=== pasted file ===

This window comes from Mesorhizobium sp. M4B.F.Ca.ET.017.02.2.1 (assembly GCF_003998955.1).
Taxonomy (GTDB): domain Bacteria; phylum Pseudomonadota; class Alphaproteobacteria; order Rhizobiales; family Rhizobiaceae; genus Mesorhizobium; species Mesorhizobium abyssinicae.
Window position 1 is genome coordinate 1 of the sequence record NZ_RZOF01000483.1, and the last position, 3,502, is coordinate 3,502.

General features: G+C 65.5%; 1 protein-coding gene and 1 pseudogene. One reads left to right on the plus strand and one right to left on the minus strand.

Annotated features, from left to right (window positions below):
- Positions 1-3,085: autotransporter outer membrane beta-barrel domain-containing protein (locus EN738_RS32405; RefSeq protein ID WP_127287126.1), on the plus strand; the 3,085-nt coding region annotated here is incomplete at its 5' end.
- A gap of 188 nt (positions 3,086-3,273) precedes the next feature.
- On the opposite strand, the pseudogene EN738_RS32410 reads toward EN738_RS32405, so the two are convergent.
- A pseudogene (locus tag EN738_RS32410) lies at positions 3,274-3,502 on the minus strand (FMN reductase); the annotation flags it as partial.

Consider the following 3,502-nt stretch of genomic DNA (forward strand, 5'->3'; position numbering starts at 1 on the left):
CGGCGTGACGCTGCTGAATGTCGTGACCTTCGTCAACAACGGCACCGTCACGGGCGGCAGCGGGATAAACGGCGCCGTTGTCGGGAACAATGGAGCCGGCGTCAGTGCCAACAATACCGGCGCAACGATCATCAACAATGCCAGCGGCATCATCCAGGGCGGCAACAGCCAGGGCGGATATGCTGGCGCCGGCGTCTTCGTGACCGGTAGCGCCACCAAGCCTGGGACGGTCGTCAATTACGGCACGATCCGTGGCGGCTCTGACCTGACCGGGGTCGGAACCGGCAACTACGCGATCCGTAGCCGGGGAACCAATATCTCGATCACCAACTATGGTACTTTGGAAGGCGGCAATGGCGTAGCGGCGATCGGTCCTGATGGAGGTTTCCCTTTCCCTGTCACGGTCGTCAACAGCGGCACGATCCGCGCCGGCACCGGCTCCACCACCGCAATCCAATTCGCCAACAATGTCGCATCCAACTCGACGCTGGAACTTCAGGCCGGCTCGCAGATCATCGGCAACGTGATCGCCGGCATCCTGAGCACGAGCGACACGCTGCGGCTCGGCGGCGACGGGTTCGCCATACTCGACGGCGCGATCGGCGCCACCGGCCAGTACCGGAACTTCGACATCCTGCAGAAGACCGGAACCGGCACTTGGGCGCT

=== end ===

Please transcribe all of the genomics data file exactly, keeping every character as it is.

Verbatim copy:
This window comes from Mesorhizobium sp. M4B.F.Ca.ET.017.02.2.1 (assembly GCF_003998955.1).
Taxonomy (GTDB): domain Bacteria; phylum Pseudomonadota; class Alphaproteobacteria; order Rhizobiales; family Rhizobiaceae; genus Mesorhizobium; species Mesorhizobium abyssinicae.
Window position 1 is genome coordinate 1 of the sequence record NZ_RZOF01000483.1, and the last position, 3,502, is coordinate 3,502.

General features: G+C 65.5%; 1 protein-coding gene and 1 pseudogene. One reads left to right on the plus strand and one right to left on the minus strand.

Annotated features, from left to right (window positions below):
- Positions 1-3,085: autotransporter outer membrane beta-barrel domain-containing protein (locus EN738_RS32405; RefSeq protein ID WP_127287126.1), on the plus strand; the 3,085-nt coding region annotated here is incomplete at its 5' end.
- A gap of 188 nt (positions 3,086-3,273) precedes the next feature.
- On the opposite strand, the pseudogene EN738_RS32410 reads toward EN738_RS32405, so the two are convergent.
- A pseudogene (locus tag EN738_RS32410) lies at positions 3,274-3,502 on the minus strand (FMN reductase); the annotation flags it as partial.

Consider the following 3,502-nt stretch of genomic DNA (forward strand, 5'->3'; position numbering starts at 1 on the left):
CGGCGTGACGCTGCTGAATGTCGTGACCTTCGTCAACAACGGCACCGTCACGGGCGGCAGCGGGATAAACGGCGCCGTTGTCGGGAACAATGGAGCCGGCGTCAGTGCCAACAATACCGGCGCAACGATCATCAACAATGCCAGCGGCATCATCCAGGGCGGCAACAGCCAGGGCGGATATGCTGGCGCCGGCGTCTTCGTGACCGGTAGCGCCACCAAGCCTGGGACGGTCGTCAATTACGGCACGATCCGTGGCGGCTCTGACCTGACCGGGGTCGGAACCGGCAACTACGCGATCCGTAGCCGGGGAACCAATATCTCGATCACCAACTATGGTACTTTGGAAGGCGGCAATGGCGTAGCGGCGATCGGTCCTGATGGAGGTTTCCCTTTCCCTGTCACGGTCGTCAACAGCGGCACGATCCGCGCCGGCACCGGCTCCACCACCGCAATCCAATTCGCCAACAATGTCGCATCCAACTCGACGCTGGAACTTCAGGCCGGCTCGCAGATCATCGGCAACGTGATCGCCGGCATCCTGAGCACGAGCGACACGCTGCGGCTCGGCGGCGACGGGTTCGCCATACTCGACGGCGCGATCGGCGCCACCGGCCAGTACCGGAACTTCGACATCCTGCAGAAGACCGGAACCGGCACTTGGGCGCT